Since the onset of the Tim Duncan era, NBA pundits have praised the San Antonio Spurs' front office for their player development and draft selections. Over the past few years, however, the Spurs have lost some key pieces of their management, which may leave some Spurs fans (including myself) a little nervous heading into the future. A few recent NBA articles and interviews could perhaps provide some solace for Spurs fans as we begin to look into the opaque window for the post-Big Three era.
Now it's no secret that the Spurs have had a lot of foreign talent in their franchise. During the 2013 NBA Playoffs, Seth Wickersham at ESPN The Magazine had a creative take on what the Spurs' management has done to attract international athletes and why they have been successful doing so. Here's a fun anecdote that begins the piece:
"Stone cold" is a distinctly American term. So you could forgive Tiago Splitter's question. The San Antonio Spurs are in a scouting meeting, moments before tip-off against the Oklahoma City Thunder. Assistant coach Brett Brown is explaining a defensive alignment -- a "red," where two Spurs defenders switch off a pick. To emphasize his point, Brown declares it a stone-cold certainty the Spurs will face that situation in tonight's game.
Nine of the Spurs' 15 players this year were raised and trained outside of the United States -- an NBA record. Cultural and linguistic confusion happens often on this team. Enter Splitter, a 6'11", 28-year-old center from Brazil by way of Spain, who this season was the latest to consummate the transition from overseas superstar to selfless Spur. Splitter raises his hand, narrows his brow sharp as a rooftop and says, "What is stone cold?"
The team laughs. Head coach Gregg Popovich laughs. Splitter laughs too -- but he still needs an answer. So Brown explains what he meant. Then Splitter turns to Patty Mills, a guard from Australia, and whispers, "Stone cold isn't in Rosetta Stone."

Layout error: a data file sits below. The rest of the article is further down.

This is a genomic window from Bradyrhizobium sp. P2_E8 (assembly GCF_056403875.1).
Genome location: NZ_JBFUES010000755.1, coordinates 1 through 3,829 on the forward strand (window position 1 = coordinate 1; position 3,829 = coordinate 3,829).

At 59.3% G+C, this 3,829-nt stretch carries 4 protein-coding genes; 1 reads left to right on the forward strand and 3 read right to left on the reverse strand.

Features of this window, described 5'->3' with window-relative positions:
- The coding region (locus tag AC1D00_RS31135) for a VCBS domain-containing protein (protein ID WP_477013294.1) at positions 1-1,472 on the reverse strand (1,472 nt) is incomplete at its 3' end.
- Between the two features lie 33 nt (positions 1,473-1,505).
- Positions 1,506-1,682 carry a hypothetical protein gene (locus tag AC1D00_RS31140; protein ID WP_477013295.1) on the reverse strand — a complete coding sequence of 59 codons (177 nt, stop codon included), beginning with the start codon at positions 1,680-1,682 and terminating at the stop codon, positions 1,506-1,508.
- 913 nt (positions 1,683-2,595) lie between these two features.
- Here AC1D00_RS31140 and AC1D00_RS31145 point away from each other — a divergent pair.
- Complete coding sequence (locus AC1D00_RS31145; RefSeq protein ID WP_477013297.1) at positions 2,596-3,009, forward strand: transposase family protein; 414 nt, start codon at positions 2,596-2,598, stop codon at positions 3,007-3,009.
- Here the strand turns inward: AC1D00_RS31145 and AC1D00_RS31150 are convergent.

Their work with international players is just one of the many cogs that has helped keep the Spurs' machine rolling over the past decade. Another reason is that the management understands the role of every player in the system. Greg Jordan recently published a fascinating interview he did with Ron Shapiro, a renowned sports agent. He talks about why certain franchises have been successful, and his field of work gives the reader an untapped, interesting perspective on sports that is definitely worth checking out.
The most important thing is the owner lets the implementers do their work without interference. The Spurs are the mirror image. I'd say that is the fundamental distinction - the owner who controls the finances and resources lets the front office do what it has to do to create the best possible team. Peter Holt with the Spurs lets R.C. Buford and Gregg Popovich do that in the same way as Ozzie and Harbaugh.
Despite all of the coaching and managerial departures for the Spurs in the past few years, they may have found another gem in scout Dave Telep. Telep is a highly respected scout throughout the basketball community and could provide some valuable insight on American draft picks (yes, it is possible to draft within the US, Popovich). While the article was published almost seven years ago, DraftExpress's Jonathan Watters posted an awesome conversation he had with Telep that is definitely worth looking at if you want to see the type of work Telep could do for the Spurs.
It is really, really difficult. There are no rules to follow when evaluating a guy. The tough thing is that you have to balance production with potential. You really have to know that player. You have to know his age, his work ethic, and his academic capacity. Does he have desire to get better? Who has he surrounded himself with? What is important to him? That is just in terms of off the court.
Then you have to look at him as a basketball player. Where is he right now? How far can he go? Why is it that he is not where he needs to be? You have to a make a judgment call on whether or not he is capable of getting where he needs to be. Sometimes I will see a kid and want him to be better more than he wants to be better. There are so many different ways to look at it, but at the core the key is to achieve a balance between production right now, and potential for the future.
So, basketball fans, what do you think? Are you concerned about the post-Big Three era? Could Telep be a difference maker in next year's stacked draft?